• Cisco has a strong and global channel program, with highly effective service operations. This allows presales and postsales support, as well as global reach for data and voice communications, coupled with good positioning with enterprise chief technology officers and IT personnel.
  • Evaluate Cisco UC solutions when you have or plan to have Cisco for key voice and conferencing functions. However, ensure that any expected interoperability with other vendor products, as well as among your planned Cisco products, is available. Also ensure that your SI has experience with similar UC deployments.

  • Cisco's network-centric approach can create interdependencies among the network infrastructure components and communication applications that are operating on the network. Although there are benefits to embedding communication application layer functions in the network layer, a possible negative effect of this is increased difficulty in supporting third-party components and applications.
  • Cisco is initiating a blended on-premises service offering across its UC portfolio, starting with conferencing. This new architecture will leverage WebEx for the service portion, expand existing on-premises solutions, and embed some functionality in gateways, routers, and clients. While promising, the success of this hybrid approach is not assured, details are lacking, and initial impressions are that it will be complex.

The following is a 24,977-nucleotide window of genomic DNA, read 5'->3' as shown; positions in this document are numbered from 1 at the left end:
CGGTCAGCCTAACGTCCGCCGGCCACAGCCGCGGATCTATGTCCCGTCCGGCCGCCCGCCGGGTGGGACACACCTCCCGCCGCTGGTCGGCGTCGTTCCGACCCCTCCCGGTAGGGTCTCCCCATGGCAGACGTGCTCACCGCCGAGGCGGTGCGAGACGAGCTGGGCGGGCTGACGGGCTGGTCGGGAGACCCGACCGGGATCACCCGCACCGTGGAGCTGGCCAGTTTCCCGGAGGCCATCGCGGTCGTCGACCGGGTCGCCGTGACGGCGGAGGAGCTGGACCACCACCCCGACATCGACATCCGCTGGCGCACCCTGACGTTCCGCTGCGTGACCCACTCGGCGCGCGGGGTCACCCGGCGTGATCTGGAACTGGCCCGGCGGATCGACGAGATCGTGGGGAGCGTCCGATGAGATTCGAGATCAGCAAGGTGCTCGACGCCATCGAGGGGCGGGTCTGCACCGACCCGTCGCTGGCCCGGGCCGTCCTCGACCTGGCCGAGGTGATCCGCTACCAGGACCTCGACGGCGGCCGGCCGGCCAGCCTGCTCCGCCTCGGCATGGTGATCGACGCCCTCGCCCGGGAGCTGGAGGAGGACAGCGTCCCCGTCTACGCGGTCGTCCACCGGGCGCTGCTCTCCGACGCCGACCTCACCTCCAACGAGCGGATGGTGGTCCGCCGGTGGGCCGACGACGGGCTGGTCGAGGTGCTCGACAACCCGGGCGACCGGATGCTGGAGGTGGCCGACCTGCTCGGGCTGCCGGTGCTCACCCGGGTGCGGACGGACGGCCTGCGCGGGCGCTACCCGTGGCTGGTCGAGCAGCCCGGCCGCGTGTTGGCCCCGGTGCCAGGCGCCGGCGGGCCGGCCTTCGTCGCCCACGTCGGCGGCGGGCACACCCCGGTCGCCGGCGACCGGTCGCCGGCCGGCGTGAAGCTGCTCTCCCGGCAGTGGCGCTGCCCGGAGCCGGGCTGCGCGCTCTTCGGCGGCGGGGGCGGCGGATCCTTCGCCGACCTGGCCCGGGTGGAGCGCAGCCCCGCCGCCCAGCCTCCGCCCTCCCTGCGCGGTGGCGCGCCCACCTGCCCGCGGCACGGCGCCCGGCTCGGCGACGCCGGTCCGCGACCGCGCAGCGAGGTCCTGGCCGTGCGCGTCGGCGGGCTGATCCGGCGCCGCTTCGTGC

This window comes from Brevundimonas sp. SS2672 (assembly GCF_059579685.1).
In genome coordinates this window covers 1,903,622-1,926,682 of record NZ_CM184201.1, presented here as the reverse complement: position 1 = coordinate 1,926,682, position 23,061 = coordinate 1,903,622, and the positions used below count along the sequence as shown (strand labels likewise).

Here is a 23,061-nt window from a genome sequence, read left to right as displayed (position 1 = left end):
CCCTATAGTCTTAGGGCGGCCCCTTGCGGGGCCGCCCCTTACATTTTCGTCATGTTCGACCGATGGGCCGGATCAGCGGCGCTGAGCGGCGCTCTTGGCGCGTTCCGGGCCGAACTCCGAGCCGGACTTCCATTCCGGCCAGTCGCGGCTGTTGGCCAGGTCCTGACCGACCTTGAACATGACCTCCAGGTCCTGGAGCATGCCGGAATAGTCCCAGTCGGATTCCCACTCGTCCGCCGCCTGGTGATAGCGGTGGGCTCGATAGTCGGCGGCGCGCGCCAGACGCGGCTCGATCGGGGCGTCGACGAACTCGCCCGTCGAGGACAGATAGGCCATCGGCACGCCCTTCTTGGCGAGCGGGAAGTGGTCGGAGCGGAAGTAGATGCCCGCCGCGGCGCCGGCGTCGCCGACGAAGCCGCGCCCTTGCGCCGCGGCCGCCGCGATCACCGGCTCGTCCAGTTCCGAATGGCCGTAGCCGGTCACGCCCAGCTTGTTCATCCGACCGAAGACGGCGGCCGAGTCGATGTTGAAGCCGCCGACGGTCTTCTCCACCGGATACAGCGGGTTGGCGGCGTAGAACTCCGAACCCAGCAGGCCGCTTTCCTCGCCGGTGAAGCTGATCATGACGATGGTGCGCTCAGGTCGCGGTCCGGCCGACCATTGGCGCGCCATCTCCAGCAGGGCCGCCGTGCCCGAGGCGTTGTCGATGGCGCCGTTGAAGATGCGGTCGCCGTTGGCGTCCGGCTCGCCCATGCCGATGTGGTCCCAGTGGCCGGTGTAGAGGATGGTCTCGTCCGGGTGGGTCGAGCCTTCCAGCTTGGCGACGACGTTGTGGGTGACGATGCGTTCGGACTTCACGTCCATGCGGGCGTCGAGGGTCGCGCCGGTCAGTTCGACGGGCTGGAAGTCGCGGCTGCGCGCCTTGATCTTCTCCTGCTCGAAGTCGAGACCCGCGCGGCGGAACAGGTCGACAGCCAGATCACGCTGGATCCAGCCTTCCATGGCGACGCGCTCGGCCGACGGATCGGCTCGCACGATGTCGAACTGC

• Cisco must continue to expand its business application partnerships to meet the demand for vertical UC solutions and for CEBP applications.
  • The complexity of Cisco's architecture requires certified support personnel for ongoing maintenance. Enterprises hoping to integrate Cisco's solutions with third-party products, such as Microsoft OCS, should consider using external SIs experienced in complex integrations, rather than using in-house personnel for first-time integrations.